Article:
In a case appealed from the Eleventh Circuit Court of Appeals, the United States Supreme Court ruled on a case involving the definition of "defalcation" in 11 U.S.C. § 523(a)(4). The case, decided yesterday, May 13, 2013, is Randy Bullock v. BankChampaign NA, 2013 U.S. LEXIS 3521 (U.S. May 13, 2013) (click here for .pdf of opinion). The issue before the Court was the definition and meaning of the term "defalcation," which is not defined in the Code. The Court held that “defalcation” in the Bankruptcy Code includes a culpable state of mind requirement involving knowledge of, or gross recklessness in respect to, the improper nature of the fiduciary behavior.
Section 523(a)(4) provides that:
(a) A discharge under section 727, 1141, 1228 (a), 1228 (b), or 1328 (b) of this title does not discharge an individual debtor from any debt— (4) for fraud or defalcation while acting in a fiduciary capacity, embezzlement, or larceny.
The brief facts of this case are the following. In 1978, Debtor’s father established a Trust for his five children and made Debtor the trustee. The sole asset of the Trust was an insurance policy, and the Trust allowed the Debtor to borrow against the policy. Debtor subsequently borrowed money from the Trust and used the funds to purchase property and a mill for himself and his mother. Debtor repaid the borrowed funds.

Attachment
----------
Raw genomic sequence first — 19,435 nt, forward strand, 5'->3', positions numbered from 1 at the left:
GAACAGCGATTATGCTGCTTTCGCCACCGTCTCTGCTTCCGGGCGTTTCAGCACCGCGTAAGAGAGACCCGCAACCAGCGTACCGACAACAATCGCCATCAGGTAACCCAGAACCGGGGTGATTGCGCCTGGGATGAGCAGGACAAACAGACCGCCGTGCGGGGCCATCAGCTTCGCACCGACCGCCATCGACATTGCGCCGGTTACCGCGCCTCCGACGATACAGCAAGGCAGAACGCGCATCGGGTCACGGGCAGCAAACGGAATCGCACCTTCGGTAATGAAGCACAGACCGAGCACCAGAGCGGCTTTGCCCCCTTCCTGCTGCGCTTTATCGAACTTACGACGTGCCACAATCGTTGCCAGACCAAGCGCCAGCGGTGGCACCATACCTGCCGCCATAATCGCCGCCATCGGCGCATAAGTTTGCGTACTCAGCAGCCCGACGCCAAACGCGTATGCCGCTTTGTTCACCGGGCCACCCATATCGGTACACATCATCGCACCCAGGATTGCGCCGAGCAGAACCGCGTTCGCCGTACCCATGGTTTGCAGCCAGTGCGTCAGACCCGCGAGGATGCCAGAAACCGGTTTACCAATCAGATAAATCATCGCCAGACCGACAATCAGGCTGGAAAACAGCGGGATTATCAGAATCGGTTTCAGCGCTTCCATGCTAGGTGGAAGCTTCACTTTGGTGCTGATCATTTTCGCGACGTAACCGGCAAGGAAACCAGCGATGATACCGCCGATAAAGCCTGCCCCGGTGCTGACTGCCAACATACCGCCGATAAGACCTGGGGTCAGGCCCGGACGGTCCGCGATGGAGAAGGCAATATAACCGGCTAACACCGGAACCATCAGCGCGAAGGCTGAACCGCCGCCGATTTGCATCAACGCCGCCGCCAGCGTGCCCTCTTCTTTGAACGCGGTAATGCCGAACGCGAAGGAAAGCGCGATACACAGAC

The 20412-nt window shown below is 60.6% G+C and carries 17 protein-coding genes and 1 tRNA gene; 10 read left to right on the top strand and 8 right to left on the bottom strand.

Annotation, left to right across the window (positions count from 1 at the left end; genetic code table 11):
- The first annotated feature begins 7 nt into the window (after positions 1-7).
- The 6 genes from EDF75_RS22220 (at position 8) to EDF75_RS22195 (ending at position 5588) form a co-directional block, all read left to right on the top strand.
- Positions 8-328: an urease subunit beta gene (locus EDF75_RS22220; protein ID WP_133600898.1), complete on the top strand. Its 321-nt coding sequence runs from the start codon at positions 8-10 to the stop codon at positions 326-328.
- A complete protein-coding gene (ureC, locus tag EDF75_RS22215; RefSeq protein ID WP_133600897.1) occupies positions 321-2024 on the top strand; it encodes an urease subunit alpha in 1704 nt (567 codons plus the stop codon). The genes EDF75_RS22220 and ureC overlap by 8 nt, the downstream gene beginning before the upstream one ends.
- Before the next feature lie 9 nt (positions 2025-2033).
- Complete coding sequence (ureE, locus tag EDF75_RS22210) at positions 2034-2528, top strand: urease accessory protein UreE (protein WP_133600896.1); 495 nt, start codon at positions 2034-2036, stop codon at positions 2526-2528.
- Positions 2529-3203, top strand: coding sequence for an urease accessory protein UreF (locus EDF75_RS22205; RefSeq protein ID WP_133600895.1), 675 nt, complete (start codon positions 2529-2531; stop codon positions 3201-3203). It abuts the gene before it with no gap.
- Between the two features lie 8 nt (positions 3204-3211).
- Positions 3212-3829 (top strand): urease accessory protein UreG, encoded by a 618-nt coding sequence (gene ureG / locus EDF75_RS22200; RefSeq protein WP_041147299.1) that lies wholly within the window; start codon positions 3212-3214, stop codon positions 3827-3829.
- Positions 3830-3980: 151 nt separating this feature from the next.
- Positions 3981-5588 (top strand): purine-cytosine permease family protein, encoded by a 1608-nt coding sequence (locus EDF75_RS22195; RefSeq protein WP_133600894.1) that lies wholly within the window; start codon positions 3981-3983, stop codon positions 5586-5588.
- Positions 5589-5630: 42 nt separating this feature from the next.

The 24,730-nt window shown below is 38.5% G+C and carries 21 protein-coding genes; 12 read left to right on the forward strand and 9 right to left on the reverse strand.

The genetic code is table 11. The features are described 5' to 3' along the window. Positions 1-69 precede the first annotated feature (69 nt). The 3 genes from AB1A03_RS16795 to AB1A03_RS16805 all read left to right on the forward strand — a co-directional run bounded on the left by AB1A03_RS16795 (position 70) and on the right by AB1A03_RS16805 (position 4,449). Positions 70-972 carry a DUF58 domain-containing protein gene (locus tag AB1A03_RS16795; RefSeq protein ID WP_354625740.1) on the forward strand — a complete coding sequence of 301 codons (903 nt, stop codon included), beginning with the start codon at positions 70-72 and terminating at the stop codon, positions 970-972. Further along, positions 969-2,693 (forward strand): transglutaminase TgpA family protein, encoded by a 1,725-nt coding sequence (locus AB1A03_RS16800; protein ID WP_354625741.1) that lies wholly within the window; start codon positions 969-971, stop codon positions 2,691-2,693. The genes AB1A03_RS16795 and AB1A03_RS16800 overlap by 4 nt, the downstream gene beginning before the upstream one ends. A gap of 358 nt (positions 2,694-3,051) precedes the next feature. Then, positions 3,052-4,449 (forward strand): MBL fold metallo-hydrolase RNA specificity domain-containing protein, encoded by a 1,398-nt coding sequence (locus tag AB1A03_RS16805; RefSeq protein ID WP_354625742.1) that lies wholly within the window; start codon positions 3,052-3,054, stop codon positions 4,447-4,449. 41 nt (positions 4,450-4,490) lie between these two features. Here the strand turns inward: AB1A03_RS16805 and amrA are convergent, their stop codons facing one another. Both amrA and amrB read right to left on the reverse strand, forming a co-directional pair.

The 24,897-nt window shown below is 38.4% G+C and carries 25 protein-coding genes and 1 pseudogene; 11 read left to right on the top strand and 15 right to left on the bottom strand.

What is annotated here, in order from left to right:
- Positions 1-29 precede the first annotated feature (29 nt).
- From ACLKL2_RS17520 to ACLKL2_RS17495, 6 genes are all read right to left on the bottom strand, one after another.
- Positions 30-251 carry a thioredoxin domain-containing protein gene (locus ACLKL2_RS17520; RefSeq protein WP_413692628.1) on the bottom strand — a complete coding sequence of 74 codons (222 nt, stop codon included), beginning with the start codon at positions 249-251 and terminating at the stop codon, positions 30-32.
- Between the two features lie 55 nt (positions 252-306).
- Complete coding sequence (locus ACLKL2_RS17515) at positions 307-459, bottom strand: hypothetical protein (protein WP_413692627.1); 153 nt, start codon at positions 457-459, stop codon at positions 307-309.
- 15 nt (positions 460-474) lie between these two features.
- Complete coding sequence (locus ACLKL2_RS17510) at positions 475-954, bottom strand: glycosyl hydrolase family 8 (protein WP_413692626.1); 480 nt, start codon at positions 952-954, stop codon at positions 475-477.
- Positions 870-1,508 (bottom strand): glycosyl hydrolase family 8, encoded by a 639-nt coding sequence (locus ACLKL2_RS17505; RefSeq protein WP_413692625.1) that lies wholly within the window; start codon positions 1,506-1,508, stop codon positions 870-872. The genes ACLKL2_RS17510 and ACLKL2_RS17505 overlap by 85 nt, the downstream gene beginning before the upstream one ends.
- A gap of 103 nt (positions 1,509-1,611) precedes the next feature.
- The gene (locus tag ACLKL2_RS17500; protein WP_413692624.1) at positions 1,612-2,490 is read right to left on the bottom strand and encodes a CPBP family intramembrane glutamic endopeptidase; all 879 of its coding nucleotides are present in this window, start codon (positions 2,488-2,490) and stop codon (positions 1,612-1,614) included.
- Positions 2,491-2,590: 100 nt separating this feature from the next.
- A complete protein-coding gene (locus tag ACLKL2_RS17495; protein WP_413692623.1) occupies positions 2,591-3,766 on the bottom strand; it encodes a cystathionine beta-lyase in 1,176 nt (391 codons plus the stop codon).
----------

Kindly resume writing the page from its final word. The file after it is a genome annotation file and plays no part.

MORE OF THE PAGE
Debtor’s siblings filed suit in state court, and the court held that Debtor breached his fiduciary duties in the self-dealing, albeit without malicious motive. The court awarded damages of the "benefits he received from his breaches" plus attorneys fees and costs, and appointed BankChampaign as the constructive trustee of the properties and mill. Debtor was unable to liquidate his interests to pay the judgment, and filed for Bankruptcy. The Bank sought an exception to the Debtors discharge pursuant to section 523(a)(4) based on the alleged defalcation while acting in a fiduciary capacity. The Bankruptcy Court held in favor of the Bank, and the decision was affirmed by the District Court and the Eleventh Circuit (click here for Eleventh Circuit opinion). Debtor appealed to the Supreme Court, contending that the debt should not be excepted from discharge absent ill intent or loss of trust principal. As there was a disagreement on the issue among the lower courts, the Supreme Court granted the petition.